I reached out to a young, local resident who was in Washington, DC on Wednesday, January 6, 2021, and asked her to share her story. She agreed to do so on the condition of anonymity. This is her firsthand mostly unedited account as to what happened.
I flew into DC on the 5th. Both of the two connecting airline flights were filled with patriots, Trump merchandise, chanting and excited chatter about the days to come.
On the morning of the 6th, the group that I was with arrived at Capitol Hill at 7:00 a.m., and the place was already swarming with people of every color, race, and background. We stood, listened, chatted, watched, and talked until noon. When President Donald Trump started to speak to a group of two million patriots, the energy was electric, and the space got tighter as more people packed in to hear the President’s message.
He spoke for an hour and encouraged patriots to fight, to respect the US Constitution, peacefully make their voices known and inspired us to never back down. He also revealed all of the fraud allegations and irregularities that had been documented by the Trump campaign legal team.
After his speech, Trump directed all of the patriots to walk down Pennsylvania Avenue toward the Capitol Building and let their voices be known! My group and I walked, following the hundreds of people there to peacefully protest, waving flags and praying. As the Capitol grew closer, we determined to get as near as we could to the front lines. We came from the entrance with the fountain and statues in front of it, so I do not account for much else that happened on other sides of the building.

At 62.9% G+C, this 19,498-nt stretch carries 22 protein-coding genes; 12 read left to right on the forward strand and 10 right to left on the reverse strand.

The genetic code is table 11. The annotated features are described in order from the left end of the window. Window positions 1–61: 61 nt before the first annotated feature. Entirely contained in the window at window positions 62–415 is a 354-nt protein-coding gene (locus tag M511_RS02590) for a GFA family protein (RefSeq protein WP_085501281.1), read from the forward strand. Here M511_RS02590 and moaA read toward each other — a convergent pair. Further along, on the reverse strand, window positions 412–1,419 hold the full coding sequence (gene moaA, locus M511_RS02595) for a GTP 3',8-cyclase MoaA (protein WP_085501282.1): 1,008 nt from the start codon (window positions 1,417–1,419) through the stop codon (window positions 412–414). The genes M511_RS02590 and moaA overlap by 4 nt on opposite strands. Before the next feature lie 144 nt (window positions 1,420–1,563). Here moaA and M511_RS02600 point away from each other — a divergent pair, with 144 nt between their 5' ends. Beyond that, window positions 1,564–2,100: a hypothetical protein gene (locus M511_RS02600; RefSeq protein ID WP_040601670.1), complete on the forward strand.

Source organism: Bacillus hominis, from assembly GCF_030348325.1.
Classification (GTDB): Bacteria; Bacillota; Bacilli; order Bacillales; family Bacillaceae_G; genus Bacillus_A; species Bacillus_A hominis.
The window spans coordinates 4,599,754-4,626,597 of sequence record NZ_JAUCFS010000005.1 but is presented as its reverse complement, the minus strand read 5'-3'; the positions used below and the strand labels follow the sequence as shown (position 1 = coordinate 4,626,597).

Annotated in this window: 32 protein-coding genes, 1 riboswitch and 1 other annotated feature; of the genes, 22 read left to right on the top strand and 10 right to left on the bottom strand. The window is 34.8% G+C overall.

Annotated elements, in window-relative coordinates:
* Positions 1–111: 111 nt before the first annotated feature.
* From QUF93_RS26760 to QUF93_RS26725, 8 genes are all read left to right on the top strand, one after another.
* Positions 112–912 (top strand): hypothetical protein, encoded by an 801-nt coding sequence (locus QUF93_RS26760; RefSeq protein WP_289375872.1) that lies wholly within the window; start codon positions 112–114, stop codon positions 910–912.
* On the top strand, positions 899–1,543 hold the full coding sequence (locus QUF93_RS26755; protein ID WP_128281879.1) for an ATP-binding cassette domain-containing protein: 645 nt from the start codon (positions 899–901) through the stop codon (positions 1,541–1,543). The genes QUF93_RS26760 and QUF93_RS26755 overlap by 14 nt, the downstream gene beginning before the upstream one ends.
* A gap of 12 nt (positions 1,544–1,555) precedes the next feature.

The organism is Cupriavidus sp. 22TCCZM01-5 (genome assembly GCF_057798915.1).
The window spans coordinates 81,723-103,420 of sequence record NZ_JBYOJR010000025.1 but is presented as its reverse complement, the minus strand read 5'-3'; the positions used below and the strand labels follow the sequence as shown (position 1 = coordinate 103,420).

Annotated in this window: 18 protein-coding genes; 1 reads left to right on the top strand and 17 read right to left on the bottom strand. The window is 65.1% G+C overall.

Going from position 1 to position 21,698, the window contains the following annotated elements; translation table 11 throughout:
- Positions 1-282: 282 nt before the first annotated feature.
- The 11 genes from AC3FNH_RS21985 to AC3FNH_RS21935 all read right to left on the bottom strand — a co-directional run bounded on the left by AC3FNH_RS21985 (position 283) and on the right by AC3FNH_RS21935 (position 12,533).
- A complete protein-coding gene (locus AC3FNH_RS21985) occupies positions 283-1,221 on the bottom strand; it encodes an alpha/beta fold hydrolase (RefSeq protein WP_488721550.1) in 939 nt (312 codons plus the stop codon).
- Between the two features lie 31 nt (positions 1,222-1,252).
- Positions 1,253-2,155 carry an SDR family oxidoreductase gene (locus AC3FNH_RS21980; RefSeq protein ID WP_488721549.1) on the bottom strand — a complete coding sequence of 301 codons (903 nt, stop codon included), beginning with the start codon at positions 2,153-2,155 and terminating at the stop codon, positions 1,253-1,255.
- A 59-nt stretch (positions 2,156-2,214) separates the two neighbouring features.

I looked ahead and I saw patriots closing in on the top levels of the multi-tiered building, working their way up the scaffolding (which was there for construction, I assume), the flags were getting raised higher and the voices were getting louder. My group began walking and as the crowds got thicker, I noticed there were silver barriers that were disconnected from each other that created walkways for patriots to get through. We then came up to a wall, where there were sets of people helping others over the 4-foot-high wall. I thought this to be weird and surely not allowed, since this was my very first protest. But my group launched themselves over the wall and onto the other side. Everyone around me – young and some incredibly old – were laughing and enjoying themselves.
There was green fencing right around the perimeter of the wall that had been cut and trampled on. We then moved forward up a hill with a very slight incline up to another wall. More sets of patriots were helping people of every age over the walls. At the top of the Capitol something that sounded like a weak gunshot went off and yellow smoke arose on the right side where the scaffolding was. One of my friends said it was teargas. We kept moving closer to see if we could get any news on how the process of certification was going and yet another concrete wall with patriots helping others over emerged and this time, instead of landing on grass: we landed on concrete flooring of the first layer of the Capitol Building.
We slowly climbed the stairs, drums started playing (from a guy dressed as a confederate soldier), teargas was being thrown as we watched more and more people swarm up toward the top. Eventually, someone found a staircase to the top level (this is best known because it is where the president is inaugurated before all the people), my group made our way to the top – coughing because we got teargas in our throats. There were two windows flanking a door in the center of the last floor. People were chanting, singing, and praying.